Gwendolyn Foster


Gwen Foster and her husband, Allen William Foster have been part of a dynamic music couple for over forty years, becoming outstanding leaders in Seventh-day Adventist music. In spite of the busy schedule they keep, both have also been active in other ways. One of Gwen's endeavors, that of serving as "Health Czar" for the city of Philadelpia for eight years, garnered national attention.

Gwen's early childhood was spent in Louisville, Kentucky, until racial tensions led her parents and their family to move to Philadelphia. A musical child, while still in her teens, she led the youth choir at the Ebenezer Seventh-day Adventist Church. She attended Oakwood College, now University, and Temple University then completed an education degree at Antioch University.

When she married Allen Foster, an accomplished organist, they started their joint music ministry at Ebenezer, one that still continues. Beginning in 1981, they worked in the music department at Pine Forge Academy, she as conductor of the choir and he as accompanist. The school's choirs, which have long enjoyed a stellar reputation, flourished under the Fosters, and theirs was chosen as the official choir for the Pan American Youth Congress in 1984. Two CDs were made during their time at PFA.

They also worked together for six years to develop a concert choir at historic Lincoln University, a school for African Americans that lists among its alumni Langston Hughes, world-acclaimed poet, and Thurgood Marshall, first African-American Justice of the US Supreme Court. The resulting acclaimed group toured extensively.

In her twenties, Gwen began to work for the conference as a Bible instructor in Philadelphia. She immediately discovered in the homes she visited serious health issues that needed to be resolved. By tackling these first, through offering cooking classes and talking about other health concerns, she found her ministry was much more effective.

When the conference became aware of her approach and its success, it sent Foster to Loma Linda University, where she completed a master's degree in public health. On her return to Philadelphia in 1978, she was made health ministries director of the Allegheny East Conference and, in that capacity, launched her first "health-conditioning camp," an experience designed to restore and establish good health practices, at conference headquarters. Word of the camp's success spread and at its peak it was attended by as many as 130 persons each summer from all over the U.S. and the Caribbean.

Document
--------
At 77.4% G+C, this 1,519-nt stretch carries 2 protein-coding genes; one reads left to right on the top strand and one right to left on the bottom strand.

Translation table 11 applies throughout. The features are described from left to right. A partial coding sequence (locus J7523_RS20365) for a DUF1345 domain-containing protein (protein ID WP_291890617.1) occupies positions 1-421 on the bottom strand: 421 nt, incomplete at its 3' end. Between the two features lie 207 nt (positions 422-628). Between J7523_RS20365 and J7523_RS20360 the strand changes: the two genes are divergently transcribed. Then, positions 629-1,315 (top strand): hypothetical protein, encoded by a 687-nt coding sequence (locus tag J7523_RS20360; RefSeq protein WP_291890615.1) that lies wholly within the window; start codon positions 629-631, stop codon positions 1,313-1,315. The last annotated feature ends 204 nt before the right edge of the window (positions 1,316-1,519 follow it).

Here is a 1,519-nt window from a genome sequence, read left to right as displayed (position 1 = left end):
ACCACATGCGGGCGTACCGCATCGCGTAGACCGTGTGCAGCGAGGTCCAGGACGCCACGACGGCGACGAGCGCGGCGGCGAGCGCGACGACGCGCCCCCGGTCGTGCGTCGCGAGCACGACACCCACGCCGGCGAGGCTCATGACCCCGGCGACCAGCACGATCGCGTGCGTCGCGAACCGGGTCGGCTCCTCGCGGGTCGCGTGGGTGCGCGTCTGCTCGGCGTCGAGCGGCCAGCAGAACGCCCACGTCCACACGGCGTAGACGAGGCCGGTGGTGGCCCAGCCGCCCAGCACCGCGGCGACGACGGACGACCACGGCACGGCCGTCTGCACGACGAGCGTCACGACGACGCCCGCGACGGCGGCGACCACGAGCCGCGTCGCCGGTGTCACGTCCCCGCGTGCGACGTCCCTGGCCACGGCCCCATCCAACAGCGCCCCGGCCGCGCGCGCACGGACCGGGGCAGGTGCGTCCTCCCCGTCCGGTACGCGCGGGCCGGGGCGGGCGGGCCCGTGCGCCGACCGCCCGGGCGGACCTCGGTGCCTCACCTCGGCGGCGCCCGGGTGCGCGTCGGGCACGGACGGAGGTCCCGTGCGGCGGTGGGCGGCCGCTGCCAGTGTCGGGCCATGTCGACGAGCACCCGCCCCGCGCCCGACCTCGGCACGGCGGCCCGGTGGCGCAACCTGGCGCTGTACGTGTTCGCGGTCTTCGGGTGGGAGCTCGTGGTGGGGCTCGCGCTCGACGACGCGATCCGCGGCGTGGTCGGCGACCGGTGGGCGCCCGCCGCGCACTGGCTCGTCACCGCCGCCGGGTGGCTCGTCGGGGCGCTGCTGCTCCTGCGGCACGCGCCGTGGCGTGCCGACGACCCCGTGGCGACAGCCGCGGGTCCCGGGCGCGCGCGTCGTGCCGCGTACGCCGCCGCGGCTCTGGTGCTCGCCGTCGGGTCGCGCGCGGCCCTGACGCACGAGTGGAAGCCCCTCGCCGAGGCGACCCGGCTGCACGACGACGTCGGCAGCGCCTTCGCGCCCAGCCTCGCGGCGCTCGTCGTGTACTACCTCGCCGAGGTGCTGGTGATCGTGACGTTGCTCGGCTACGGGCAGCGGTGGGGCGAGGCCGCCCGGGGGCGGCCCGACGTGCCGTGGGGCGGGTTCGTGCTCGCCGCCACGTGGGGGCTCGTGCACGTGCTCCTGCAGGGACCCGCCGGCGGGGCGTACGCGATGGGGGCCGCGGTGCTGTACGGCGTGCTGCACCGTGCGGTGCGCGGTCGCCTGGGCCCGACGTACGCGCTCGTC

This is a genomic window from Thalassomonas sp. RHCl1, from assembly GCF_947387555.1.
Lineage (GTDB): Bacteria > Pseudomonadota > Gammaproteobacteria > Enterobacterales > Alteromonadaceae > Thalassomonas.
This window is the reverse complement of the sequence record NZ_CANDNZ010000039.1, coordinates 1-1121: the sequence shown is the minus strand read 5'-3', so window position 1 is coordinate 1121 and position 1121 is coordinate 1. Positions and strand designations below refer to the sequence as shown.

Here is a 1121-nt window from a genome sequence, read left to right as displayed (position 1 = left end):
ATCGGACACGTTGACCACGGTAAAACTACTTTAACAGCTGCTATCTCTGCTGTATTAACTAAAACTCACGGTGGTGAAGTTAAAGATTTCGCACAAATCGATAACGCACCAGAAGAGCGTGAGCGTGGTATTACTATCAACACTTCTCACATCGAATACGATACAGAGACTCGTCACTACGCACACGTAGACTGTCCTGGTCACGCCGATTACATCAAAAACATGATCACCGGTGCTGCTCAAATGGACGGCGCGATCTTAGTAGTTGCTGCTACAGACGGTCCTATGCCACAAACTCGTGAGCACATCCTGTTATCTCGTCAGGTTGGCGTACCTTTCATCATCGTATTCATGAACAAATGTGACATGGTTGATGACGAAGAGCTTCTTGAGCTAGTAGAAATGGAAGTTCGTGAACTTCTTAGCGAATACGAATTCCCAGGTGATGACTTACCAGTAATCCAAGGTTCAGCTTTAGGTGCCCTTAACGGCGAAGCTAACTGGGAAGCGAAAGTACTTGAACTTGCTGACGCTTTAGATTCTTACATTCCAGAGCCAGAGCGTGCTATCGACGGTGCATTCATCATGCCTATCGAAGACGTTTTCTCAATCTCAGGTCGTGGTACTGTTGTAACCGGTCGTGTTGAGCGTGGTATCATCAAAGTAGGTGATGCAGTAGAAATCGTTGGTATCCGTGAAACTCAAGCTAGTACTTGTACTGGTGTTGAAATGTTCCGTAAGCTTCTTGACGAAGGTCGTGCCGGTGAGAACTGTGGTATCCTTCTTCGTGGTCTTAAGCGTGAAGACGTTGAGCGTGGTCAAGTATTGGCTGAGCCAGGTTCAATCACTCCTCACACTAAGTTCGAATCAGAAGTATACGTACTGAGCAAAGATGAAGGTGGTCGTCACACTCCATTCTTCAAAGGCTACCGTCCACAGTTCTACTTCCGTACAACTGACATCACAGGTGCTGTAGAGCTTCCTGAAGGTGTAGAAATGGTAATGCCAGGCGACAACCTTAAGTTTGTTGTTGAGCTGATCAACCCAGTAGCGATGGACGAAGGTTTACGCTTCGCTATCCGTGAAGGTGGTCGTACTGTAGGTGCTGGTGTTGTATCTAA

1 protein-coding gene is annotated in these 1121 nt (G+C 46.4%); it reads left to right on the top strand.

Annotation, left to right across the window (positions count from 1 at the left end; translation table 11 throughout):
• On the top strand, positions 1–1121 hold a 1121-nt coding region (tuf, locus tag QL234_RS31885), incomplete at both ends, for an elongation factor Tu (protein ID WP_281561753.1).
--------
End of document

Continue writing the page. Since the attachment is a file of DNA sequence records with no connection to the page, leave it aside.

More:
In 2000, she was approached by the mayor of Philadelphia to help their city become healthier when it had just been listed as the fattest city in a national poll. For the next eight years, she creatively led out in an effort that soon attracted national attention. Children were encouraged to grow gardens and learned how to eat healthful meals. Programs were designed for all age groups that led to numerous successful stories in the press about changed and improved lives.

All during those busy years, the Fosters work in music continued at Ebenezer and elsewhere. While assisting in evangelistic efforts in Africa, Russia, and Bermuda, she formed choirs which made the meetings more effective. In 2008, the Fosters' many musical contributions were acknowledged when they were awarded a Lifetime Achievement Award by the Guild of Adventist Musicians.



Sources: Wayne H. Hooper and Edward E. White, Companion to the Seventh-day Adventist Hymnal, 1988, Review and Herald Publishing Association, 393-94; "Master Musicians (Allen and Gwen Foster)," Regina Reid Clairmont, Columbia Union Visitor, August 2009, 11,12; Celeste Ryan, "Gwen Foster: Health Czar: Her mandate is clear, and her challenge is huge." cover story, Adventist Review, 3 February 2005, 16-21. See biography for Allen William Foster for additional information about his career.